Ethical considerations

The appropriateness of allocating finite resources to the terminally ill is frequently challenged, and as AIDS is a progressive disease and has no cure many health care workers have questioned the validity of decisions to allow HIV-infected patients to receive intensive care. Patients with AIDS have the same right of access to intensive care as non-HIV-infected patients with conditions such as cirrhosis with varices, severe chronic heart failure with angina, or unresectable non-small-cell lung carcinoma, all of which have similar short- and long-term prognoses to AIDS (Wachter, et,ai 1988). Patients with these conditions are often admitted to the ICU even though they may have no guarantee of recovery or return to normal life; in contrast, ICU admission is frequently refused to AIDS patients.

When HIV-infected patients are questioned about their desire for life-sustaining therapy at a time when they are physically well, the majority say that they would opt for active intervention (Steinbrook,, al 1986). When asked what treatment they would want if they developed P. carinii pneumonia, 95 per cent of HIV-infected men stated that they would want hospital admission and antibiotics, 55 per cent would want intensive care (and mechanical ventilation if respiratory failure supervened), and 48 per cent would want cardiopulmonary resuscitation. If the scenario was one of P. carinii pneumonia on the background of HIV-associated dementia, only 19 per cent and 17 per cent respectively wanted transfer to intensive care with mechanical ventilation and cardiopulmonary resuscitation. Seventy-three per cent of HIV-infected men wanted to discuss these issues with their regular out-patient physician; however, only 33 per cent had been able to do this. HIV-infected patients and their relatives deserve the same considerations as any other critically ill patient; they should be informed and consulted about their medical condition and the need for intensive care, mechanical ventilation/intubation, and cardiopulmonary resuscitation should any of these situations arise.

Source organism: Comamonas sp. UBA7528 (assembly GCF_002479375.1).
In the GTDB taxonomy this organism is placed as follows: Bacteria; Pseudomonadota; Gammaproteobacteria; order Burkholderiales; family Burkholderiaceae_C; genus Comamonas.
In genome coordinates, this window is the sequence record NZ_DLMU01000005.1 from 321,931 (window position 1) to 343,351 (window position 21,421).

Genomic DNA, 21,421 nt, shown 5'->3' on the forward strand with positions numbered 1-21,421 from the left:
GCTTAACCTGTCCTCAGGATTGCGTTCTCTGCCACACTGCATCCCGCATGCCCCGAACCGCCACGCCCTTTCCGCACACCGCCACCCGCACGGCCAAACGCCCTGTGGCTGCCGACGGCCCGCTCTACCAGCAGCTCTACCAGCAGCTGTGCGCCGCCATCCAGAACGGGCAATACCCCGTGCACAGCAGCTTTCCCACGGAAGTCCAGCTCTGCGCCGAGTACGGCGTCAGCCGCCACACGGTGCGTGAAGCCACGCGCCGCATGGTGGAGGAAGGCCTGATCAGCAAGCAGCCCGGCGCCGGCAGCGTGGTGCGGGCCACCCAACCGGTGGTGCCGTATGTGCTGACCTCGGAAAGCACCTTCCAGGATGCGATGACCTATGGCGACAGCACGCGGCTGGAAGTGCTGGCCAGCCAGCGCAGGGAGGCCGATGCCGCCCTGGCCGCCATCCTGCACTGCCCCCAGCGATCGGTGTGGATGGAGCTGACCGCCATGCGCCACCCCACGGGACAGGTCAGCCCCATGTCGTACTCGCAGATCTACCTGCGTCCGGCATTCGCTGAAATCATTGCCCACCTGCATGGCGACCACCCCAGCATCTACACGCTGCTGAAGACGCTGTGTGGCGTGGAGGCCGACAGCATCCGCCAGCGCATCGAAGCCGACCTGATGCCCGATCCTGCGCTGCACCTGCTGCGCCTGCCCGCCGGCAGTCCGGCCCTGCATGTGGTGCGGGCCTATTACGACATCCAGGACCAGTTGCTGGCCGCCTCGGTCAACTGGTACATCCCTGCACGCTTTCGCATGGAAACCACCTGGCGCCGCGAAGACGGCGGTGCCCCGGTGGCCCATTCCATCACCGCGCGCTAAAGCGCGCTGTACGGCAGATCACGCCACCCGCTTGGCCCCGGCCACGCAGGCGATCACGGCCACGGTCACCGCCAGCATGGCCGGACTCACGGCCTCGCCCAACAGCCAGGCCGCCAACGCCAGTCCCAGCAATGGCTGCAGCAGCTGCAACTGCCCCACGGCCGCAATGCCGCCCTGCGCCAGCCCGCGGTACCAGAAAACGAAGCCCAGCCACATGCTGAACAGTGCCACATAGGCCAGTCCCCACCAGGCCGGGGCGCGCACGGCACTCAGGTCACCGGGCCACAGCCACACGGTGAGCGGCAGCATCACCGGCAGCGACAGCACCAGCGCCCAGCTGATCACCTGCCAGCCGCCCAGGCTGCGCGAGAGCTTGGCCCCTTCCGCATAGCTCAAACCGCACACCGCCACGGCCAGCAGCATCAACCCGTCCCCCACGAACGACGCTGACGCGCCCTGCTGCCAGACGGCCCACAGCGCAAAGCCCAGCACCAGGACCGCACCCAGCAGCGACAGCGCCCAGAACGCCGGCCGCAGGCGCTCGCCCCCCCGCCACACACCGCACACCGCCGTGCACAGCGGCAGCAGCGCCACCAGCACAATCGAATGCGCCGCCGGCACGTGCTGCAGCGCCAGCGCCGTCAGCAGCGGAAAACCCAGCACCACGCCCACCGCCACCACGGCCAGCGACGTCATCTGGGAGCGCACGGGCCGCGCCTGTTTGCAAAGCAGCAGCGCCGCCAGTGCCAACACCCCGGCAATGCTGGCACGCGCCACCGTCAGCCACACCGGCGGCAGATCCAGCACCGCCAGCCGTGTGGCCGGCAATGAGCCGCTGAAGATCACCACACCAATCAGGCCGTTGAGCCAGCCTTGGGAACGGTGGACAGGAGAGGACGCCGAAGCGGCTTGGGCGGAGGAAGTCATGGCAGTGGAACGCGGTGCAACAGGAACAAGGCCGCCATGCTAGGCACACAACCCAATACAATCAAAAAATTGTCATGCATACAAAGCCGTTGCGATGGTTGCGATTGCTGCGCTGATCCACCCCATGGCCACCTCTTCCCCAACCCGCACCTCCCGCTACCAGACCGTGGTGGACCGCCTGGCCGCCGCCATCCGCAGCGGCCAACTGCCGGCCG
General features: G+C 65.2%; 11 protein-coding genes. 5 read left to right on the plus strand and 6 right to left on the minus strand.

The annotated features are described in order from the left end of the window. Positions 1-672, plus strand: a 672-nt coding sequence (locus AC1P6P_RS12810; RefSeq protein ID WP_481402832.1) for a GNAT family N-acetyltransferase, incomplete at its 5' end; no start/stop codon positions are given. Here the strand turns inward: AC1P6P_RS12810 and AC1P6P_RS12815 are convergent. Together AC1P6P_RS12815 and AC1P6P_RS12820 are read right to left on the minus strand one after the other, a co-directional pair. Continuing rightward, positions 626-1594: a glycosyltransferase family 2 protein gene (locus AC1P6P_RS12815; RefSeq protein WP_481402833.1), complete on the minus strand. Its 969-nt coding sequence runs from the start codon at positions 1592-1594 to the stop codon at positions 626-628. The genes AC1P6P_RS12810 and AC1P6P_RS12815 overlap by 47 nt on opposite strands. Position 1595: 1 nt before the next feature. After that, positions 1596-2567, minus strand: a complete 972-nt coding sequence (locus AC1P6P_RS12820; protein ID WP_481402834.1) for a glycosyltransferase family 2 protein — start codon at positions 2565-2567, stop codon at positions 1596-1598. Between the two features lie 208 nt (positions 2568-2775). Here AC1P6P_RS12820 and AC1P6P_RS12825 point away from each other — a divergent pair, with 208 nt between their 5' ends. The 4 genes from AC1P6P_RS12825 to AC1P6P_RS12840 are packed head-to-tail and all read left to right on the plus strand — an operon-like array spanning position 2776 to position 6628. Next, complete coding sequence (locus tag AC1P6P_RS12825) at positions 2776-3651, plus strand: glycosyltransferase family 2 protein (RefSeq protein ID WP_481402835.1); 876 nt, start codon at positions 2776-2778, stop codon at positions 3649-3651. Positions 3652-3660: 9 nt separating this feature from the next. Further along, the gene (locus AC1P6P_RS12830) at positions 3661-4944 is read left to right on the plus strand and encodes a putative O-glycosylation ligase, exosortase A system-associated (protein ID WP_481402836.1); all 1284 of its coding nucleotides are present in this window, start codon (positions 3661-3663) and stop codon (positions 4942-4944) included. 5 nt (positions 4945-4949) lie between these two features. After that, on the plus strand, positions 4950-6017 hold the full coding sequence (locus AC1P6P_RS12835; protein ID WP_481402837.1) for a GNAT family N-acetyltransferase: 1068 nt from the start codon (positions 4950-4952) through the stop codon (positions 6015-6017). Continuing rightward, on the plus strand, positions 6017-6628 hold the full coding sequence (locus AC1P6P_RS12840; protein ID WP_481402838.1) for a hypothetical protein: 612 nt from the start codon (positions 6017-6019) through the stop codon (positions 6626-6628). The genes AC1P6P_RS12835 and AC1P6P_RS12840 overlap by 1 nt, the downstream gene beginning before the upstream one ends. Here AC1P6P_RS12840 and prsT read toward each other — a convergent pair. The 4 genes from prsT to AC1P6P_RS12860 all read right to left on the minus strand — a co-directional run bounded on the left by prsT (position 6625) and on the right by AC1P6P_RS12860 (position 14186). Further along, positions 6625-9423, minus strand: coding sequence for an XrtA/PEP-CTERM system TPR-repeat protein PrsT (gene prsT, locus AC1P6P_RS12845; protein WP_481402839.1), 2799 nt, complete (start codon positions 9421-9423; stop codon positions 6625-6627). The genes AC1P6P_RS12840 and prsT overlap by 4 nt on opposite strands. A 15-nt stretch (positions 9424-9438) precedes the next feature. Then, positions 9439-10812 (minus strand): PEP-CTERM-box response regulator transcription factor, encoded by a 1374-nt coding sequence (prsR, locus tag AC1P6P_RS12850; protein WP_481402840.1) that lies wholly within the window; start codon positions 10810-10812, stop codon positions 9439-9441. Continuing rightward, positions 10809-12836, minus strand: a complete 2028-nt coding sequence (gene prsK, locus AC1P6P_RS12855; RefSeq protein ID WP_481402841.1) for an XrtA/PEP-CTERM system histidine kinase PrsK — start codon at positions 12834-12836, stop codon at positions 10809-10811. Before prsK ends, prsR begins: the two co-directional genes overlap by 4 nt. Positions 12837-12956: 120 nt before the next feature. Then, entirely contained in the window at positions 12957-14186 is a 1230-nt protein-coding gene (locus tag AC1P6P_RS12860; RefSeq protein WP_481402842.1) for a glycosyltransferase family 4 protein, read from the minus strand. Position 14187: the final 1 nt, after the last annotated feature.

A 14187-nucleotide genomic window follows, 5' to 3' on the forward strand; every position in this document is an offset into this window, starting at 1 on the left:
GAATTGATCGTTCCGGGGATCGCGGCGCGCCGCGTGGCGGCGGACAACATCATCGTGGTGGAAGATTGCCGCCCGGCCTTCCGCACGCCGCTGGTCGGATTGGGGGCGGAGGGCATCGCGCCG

There appear to be few reasons for not offering full intensive care to HIV-infected patients if it is clinically indicated and the prognosis is clearly explained and understood by the patient and his or her physician. If, during the course of treatment, deterioration occurs and continuing or commencing new therapy is not indicated, and this scenario has been discussed with the patient by his or her doctor at a time when he or she was well, for example when seen in the out-patient clinic or first admitted to the hospital, then active support can be discontinued.

Many patients, whether HIV infected or not, now have 'living wills' or 'advance directives' which lay out their wishes for treatment in the event of physical and/or mental incapacity. Others give durable power of attorney to their partner or another family member, so that treatment decisions can be made even if the patient is too ill to partake in discussions.

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